Community

Is Growth Mindset the Missing Piece in the Equity Discussion?

By Michael Moody     Aug 27, 2018

Is Growth Mindset the Missing Piece in the Equity Discussion?

How does a school or district begin to tackle the seemingly insurmountable issue of equity? Decades of attempts at closing the persistent (and perhaps even widening) achievement gap, along with the knowledge that this is an immense and deeply historical issue to address, make it feel as if the task may be impossible. Yet we have ample data to suggest that the need is there and is essential to address, because nearly all aspects of a child’s education are impacted by underlying issues related to race.

Despite challenges, many districts are trying to support growth for all students, no matter what their circumstances. We see strategic plans emerging that name equity as a goal. And for some time now we’ve seen school improvement plans focused on “closing the achievement gap.” The upshot is typically an increased focus on data collection or improving existing intervention approaches to accelerate achievement.

I would argue that these actions are important, but alone they’re insufficient. There’s a much more fundamental question we need to ask ourselves: Do we really understand the root causes of inequitable education, and do we really believe in equity?

While many leaders strive to identify how to address the inequity experienced by our students, this work will likely falter if we don’t first acknowledge that the first step is examining the people—not just the policies—behind this complex equation. I believe we’d make more progress by first focusing on ourselves as individuals and then using what we’ve learned to improve entire schools or systems. After all, it’s the individuals in the system who ultimately impact student achievement on a day-to-day basis.

Asking the Big Questions

The first step in this process involves asking educators to unpack the big questions about our own biases. We can start by asking ourselves questions like:

  • What background and experiences do I bring into my classroom that impact how I engage with students and my colleagues?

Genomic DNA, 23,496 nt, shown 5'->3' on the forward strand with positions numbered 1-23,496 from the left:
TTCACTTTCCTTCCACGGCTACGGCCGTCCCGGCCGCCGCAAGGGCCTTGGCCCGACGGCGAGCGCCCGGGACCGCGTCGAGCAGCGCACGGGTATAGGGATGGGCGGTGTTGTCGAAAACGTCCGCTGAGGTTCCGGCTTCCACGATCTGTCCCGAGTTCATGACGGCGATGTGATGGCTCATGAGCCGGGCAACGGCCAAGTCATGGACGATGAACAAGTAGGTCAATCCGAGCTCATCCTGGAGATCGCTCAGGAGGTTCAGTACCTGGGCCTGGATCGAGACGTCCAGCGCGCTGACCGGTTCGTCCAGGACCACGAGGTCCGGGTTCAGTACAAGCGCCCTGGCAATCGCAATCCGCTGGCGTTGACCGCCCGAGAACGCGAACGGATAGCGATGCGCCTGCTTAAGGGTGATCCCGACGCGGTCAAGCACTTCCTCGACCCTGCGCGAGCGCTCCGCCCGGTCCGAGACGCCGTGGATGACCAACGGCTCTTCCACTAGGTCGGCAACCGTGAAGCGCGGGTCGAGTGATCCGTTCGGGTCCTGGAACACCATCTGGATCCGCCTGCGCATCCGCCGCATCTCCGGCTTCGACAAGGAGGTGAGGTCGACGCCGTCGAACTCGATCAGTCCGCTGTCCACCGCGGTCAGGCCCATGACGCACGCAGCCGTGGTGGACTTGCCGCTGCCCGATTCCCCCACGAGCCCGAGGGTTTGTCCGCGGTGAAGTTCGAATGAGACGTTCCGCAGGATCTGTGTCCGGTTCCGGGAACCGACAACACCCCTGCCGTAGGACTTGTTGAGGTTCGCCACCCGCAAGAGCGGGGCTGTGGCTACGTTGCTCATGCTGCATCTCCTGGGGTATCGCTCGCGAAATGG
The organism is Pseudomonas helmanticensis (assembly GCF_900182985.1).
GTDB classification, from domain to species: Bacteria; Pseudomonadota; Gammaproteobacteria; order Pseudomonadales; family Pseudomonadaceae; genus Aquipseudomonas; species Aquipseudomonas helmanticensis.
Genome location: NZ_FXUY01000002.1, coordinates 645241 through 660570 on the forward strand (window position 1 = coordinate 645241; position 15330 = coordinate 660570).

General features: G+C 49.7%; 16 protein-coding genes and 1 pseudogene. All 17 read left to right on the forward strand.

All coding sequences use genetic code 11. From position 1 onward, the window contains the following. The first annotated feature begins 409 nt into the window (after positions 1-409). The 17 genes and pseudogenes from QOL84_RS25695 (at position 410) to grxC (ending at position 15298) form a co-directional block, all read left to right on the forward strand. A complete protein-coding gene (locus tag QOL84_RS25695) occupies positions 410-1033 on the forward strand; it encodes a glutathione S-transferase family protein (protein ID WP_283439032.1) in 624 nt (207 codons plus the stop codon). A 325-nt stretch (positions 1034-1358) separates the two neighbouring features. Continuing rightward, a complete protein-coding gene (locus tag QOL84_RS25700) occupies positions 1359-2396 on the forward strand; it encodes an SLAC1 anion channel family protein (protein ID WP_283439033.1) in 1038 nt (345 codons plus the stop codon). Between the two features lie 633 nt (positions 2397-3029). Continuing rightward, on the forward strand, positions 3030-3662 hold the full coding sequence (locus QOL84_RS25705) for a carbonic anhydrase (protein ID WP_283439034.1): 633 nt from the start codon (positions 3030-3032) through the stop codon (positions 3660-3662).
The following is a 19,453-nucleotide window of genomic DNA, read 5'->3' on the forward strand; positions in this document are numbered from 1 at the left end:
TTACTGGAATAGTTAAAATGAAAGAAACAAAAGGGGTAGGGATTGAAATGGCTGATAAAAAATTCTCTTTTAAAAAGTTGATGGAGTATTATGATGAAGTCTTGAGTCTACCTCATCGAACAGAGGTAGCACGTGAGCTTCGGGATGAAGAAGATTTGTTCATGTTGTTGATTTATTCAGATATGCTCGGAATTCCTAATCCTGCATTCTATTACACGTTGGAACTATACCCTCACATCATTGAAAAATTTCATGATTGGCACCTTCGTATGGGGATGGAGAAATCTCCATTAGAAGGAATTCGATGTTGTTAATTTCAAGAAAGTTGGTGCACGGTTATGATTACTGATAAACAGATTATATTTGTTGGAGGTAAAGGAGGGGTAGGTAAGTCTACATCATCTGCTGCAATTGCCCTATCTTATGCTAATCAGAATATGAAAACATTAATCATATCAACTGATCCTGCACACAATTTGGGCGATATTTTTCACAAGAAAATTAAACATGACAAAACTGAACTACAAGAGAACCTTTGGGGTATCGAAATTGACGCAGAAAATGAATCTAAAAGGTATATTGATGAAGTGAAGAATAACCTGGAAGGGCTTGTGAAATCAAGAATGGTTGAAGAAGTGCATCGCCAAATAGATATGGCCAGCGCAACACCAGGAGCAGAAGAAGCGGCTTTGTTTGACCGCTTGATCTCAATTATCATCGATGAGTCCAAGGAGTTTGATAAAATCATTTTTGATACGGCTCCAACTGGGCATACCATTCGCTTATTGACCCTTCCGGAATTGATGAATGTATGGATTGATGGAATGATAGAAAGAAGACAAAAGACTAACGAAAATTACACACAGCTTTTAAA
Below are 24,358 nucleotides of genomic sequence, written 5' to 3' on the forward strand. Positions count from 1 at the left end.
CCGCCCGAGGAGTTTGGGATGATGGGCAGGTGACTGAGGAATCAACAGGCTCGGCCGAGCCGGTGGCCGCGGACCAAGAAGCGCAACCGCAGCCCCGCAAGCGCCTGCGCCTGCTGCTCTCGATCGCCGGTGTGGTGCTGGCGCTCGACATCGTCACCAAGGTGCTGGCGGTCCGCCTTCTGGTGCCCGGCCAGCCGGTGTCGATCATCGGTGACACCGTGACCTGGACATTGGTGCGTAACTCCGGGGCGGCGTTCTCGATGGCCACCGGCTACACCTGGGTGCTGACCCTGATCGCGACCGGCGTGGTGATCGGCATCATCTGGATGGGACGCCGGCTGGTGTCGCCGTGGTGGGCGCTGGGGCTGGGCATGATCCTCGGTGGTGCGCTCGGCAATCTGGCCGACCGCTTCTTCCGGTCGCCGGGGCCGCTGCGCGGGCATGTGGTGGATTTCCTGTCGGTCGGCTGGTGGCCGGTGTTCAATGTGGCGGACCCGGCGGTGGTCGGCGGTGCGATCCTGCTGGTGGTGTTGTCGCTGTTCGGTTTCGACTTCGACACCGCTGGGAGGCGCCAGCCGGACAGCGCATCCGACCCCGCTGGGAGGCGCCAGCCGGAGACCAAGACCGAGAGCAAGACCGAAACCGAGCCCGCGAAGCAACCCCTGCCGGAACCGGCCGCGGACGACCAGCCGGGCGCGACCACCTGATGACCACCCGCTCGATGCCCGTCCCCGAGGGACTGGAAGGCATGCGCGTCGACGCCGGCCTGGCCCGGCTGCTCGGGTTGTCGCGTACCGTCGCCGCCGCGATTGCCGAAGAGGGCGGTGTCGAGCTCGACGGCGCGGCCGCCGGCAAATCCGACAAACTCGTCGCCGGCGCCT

• How do my background and beliefs potentially bias my work as an educator?
  • What do I truly believe is possible in terms of student achievement?

Many educators have an image of equity in their minds that only relates to race. While race is, of course, a major factor in these discussions, I approach equity as a much broader construct. For example, consider white students in rural Mississippi and white students in Santa Monica, Calif. While both of these groups of students are the same race, they likely receive very different educational experiences. Socioeconomic status, gender, sexual orientation, family background, disability, religious beliefs—there are so many aspects of who we are as human beings that must be considered to ensure equitable environments and opportunities for all kids.

But when different schools, even those within the same district, face such different issues, how do we begin to tackle these issues head on? First of all, the solutions will need to be tailored to the specific context. And oftentimes that context includes acknowledging deep, sometimes difficult historical events. We have to remember that equity is not just about our current status. We must also acknowledge that generations have fought for the right to freedom, equality and education. The challenge now is to move beyond talking about wanting equitable opportunities for kids, and honoring those who have previously fought so hard for equity by joining their courageous efforts to do something about it.

That work begins with asking salient questions such as:

  • How do we recognize bias?
  • How did we get here?
  • What do we do with this knowledge?
  • How does bias impact our interactions with students?
  • Is my bias impacting outcomes for the students I serve?

The ability to answer these questions honestly is the first step. The belief that will allow educators to enter this self-exploration and these conversations is growth mindset, the idea that existing skills and abilities can be improved through dedication and hard work. Addressing equity with a growth mindset is an opportunity for educators to take off their “teacher hat” and put on their “learner hat.”

Helping Teachers Be Learners Too

To grapple with the issue of equity, educators need guidance and resources that will help them to not only examine their own teaching practices, but to engage in the often-challenging discussions with colleagues and administrators. They need to acknowledge where their own classrooms and schools may be lacking in addressing equity and plan steps to address these needs.

Additionally, teachers and school leaders can examine data such as attendance, discipline and student achievement, looking for trends that might provide insights into whether or not the school is providing equitable opportunities for students and identifying strategies that might help to level the playing field. Another often neglected, but rich source of data lies within our students. We need to be asking them about their experiences in school and how we can improve upon what they experience every day. This open and honest dialogue is a “must” as part of our data that informs what we do about equity.